Yosemite National Park will begin conducting spring prescribed fire activities to meet the 2004 management goals for wildland urban interface protection and ecosystem restoration.
Yosemite National Park fire managers plan approximately 1,300 acres of prescribed burns and 800 acres of mechanical thinning this year in the low to mid-elevation Ponderosa Pine – mixed conifer forests on the west side of the park.
Prescribed burns totaling nearly 500 acres may be ignited near Wawona beginning the week of March 22 through late May or early June. The two locations set for burns are Studhorse Ridge south of Wawona and between Chowchilla Mountain Road and Big Creek near the Wawona Campground. Smoke could impact the Wawona Campground for two or three days during ignition operations. These burns will reduce fuels and create defensible space for the wildland urban interface in Wawona.
In Yosemite Valley, 30-50 acres will be ignited near Yellow Pine Campground and the El Capitan crossover to reduce fuel loads and continue to restore meadows. Another 20-50 acres of prescribed burning will occur in El Portal adjacent to government buildings and residences. Burning may occur within last year´s Woodlot Fire perimeter to control yellow star thistle, a non-native invasive species.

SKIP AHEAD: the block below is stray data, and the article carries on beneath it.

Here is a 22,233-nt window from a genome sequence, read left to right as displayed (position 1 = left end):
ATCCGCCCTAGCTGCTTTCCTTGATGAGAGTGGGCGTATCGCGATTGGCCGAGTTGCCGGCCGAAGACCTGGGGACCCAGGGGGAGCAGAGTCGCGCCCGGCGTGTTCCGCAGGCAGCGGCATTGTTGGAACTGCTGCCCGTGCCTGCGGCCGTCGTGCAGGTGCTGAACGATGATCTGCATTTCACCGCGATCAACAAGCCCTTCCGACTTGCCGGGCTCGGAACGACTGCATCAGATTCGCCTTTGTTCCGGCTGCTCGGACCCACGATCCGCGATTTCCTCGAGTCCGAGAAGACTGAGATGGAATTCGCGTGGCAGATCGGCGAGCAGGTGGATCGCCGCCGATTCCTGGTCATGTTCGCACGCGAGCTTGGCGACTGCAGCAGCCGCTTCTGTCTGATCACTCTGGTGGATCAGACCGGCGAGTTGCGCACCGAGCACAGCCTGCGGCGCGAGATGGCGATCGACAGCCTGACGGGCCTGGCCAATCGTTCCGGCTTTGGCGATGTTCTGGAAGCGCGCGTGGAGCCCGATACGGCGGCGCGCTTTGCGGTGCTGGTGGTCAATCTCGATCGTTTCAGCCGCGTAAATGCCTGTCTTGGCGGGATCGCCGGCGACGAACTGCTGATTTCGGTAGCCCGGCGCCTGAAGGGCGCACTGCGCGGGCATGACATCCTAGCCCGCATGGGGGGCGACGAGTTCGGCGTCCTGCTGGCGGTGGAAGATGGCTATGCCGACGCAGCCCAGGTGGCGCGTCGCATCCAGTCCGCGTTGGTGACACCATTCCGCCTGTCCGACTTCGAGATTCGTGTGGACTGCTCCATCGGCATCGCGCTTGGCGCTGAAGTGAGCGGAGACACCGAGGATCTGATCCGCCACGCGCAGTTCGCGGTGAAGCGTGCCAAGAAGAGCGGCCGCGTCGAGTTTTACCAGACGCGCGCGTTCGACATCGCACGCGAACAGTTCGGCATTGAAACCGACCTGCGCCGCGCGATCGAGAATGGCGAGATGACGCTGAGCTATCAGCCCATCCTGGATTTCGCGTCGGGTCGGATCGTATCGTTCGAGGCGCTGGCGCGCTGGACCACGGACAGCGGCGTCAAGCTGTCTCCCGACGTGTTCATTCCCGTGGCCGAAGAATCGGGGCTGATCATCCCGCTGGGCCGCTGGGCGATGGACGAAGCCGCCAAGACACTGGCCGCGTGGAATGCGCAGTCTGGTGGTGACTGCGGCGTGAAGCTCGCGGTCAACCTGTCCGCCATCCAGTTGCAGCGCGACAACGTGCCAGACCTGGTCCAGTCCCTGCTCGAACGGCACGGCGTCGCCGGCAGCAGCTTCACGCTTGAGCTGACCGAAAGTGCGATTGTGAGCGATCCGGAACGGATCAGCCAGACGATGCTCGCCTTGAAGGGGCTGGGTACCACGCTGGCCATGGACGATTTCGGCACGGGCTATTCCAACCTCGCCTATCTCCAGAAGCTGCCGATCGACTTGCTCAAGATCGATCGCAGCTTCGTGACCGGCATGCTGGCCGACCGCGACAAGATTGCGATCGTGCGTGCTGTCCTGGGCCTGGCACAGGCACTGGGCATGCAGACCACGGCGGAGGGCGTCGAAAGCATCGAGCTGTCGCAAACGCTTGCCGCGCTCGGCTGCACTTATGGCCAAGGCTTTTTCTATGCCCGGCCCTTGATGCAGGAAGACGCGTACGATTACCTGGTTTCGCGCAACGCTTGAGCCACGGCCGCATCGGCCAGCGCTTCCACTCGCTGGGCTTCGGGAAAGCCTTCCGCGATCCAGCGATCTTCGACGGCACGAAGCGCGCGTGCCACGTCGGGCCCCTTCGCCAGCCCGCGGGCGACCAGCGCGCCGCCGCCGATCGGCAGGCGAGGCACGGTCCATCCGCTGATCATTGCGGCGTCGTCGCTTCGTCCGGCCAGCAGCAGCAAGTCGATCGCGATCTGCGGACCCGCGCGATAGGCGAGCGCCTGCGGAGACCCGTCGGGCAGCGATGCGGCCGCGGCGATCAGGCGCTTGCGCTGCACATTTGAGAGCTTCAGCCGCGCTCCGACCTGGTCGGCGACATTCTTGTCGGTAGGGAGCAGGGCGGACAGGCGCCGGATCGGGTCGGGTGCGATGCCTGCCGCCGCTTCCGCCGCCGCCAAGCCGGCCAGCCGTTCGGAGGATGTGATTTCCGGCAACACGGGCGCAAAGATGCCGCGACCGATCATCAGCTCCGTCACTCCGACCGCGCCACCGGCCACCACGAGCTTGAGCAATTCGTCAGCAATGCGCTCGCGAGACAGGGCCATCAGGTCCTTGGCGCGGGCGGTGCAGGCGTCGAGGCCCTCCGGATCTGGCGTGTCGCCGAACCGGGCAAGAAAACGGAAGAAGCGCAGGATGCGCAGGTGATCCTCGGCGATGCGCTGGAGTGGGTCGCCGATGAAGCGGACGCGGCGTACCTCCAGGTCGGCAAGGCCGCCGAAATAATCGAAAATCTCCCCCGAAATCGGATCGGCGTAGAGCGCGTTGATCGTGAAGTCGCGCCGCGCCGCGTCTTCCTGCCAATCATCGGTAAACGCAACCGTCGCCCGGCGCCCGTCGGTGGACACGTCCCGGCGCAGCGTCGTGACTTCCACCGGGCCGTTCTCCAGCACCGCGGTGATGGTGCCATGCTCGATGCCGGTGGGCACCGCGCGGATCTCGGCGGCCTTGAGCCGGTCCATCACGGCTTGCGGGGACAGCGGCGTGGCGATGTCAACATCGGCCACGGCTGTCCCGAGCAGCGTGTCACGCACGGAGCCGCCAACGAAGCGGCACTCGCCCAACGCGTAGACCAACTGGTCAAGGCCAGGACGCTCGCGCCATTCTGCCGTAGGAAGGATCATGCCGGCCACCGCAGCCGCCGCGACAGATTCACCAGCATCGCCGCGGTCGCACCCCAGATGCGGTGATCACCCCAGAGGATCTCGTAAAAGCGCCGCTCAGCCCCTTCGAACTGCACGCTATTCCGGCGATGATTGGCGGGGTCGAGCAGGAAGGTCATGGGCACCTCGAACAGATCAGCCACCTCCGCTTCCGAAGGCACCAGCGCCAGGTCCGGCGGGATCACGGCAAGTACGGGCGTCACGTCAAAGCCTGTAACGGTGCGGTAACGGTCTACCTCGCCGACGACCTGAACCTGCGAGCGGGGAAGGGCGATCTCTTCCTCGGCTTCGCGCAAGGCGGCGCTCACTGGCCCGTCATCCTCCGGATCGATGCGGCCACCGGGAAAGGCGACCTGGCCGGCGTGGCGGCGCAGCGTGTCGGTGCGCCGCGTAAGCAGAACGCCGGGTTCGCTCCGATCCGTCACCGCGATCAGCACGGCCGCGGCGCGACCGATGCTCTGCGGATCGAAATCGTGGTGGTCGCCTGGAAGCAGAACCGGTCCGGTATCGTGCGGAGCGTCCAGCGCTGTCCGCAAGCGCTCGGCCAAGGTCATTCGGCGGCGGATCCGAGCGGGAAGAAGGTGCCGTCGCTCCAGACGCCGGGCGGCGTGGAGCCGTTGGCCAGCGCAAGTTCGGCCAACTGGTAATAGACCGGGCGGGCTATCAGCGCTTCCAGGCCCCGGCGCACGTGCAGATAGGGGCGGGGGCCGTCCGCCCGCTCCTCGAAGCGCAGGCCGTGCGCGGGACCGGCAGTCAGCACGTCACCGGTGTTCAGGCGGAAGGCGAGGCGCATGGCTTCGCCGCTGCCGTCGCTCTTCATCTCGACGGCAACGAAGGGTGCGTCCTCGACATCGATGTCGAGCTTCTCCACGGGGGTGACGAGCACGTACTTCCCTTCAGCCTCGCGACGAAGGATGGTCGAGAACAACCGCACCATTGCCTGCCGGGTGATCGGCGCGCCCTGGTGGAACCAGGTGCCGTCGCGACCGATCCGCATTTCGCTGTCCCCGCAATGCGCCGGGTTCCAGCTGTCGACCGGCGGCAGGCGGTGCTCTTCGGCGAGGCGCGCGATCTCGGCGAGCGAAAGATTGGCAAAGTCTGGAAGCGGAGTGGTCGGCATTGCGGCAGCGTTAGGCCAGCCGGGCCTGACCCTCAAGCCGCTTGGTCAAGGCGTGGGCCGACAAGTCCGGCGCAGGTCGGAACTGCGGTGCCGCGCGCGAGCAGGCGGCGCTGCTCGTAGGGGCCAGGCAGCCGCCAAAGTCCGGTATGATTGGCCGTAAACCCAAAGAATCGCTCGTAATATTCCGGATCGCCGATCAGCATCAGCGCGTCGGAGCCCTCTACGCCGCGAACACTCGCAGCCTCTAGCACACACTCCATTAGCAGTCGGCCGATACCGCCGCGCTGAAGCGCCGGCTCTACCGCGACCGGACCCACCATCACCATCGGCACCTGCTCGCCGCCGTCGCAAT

As conditions at the higher elevations meet prescription standards, 200 acres will be ignited in the Crane Flat, Hodgdon, and Merced Grove area. As a continuation of the 2002 Gin Flat project, 339 acres will be ignited in a prescribed burn to provide a reduction of both fuels and fire hazards to Yosemite Institute, Crane Flat, and the Tuolumne Grove of Giant Sequoias. Prescribed fire is an important tool used to reduce heavy fuel loads while simultaneously opening the conifer forest structure and maintaining the health of the meadow habitats.
Yosemite historically experienced low-intensity surface fires. After decades of fire suppression, the natural role of fire was eliminated. The result is overgrown and unhealthy forests. Naturally occurring fires allow forests to be thinned, opening the canopy and allowing sunlight through.
Fire allows the recycling of nutrients to the soil while reducing the amount of wood, which could otherwise be hazardous and threaten to destroy forests and structures.
Conditions permitting, all burns will likely be conducted between March 22 and June 30. Traffic and trail restrictions may be in place to ensure safety. Fires in the park—natural or prescribed—may result in smoky conditions and reduced visibility. Please observe all warning signs posted in fire areas. Visitors with respiratory problems may need to use caution when exerting themselves in smoky areas.
For more information on the park´s burn plans and policies, call the Fire Information Line at 209-375-9575.